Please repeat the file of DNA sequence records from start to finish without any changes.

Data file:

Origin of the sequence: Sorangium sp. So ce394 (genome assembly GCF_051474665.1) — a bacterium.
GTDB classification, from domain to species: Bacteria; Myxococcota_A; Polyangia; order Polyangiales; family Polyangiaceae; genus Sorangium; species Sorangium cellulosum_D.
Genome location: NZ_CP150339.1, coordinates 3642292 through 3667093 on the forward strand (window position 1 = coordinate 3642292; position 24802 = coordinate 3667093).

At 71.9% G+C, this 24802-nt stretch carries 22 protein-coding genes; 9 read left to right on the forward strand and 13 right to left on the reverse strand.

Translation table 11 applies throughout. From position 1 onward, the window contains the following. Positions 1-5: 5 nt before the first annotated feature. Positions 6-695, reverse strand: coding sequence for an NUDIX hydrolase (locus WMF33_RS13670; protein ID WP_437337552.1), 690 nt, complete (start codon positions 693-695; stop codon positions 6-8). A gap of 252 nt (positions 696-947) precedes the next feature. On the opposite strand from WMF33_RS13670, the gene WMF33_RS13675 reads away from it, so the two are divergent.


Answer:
Origin of the sequence: Sorangium sp. So ce394 (genome assembly GCF_051474665.1) — a bacterium.
GTDB classification, from domain to species: Bacteria; Myxococcota_A; Polyangia; order Polyangiales; family Polyangiaceae; genus Sorangium; species Sorangium cellulosum_D.
Genome location: NZ_CP150339.1, coordinates 3642292 through 3667093 on the forward strand (window position 1 = coordinate 3642292; position 24802 = coordinate 3667093).

At 71.9% G+C, this 24802-nt stretch carries 22 protein-coding genes; 9 read left to right on the forward strand and 13 right to left on the reverse strand.

Translation table 11 applies throughout. From position 1 onward, the window contains the following. Positions 1-5: 5 nt before the first annotated feature. Positions 6-695, reverse strand: coding sequence for an NUDIX hydrolase (locus WMF33_RS13670; protein ID WP_437337552.1), 690 nt, complete (start codon positions 693-695; stop codon positions 6-8). A gap of 252 nt (positions 696-947) precedes the next feature. On the opposite strand from WMF33_RS13670, the gene WMF33_RS13675 reads away from it, so the two are divergent.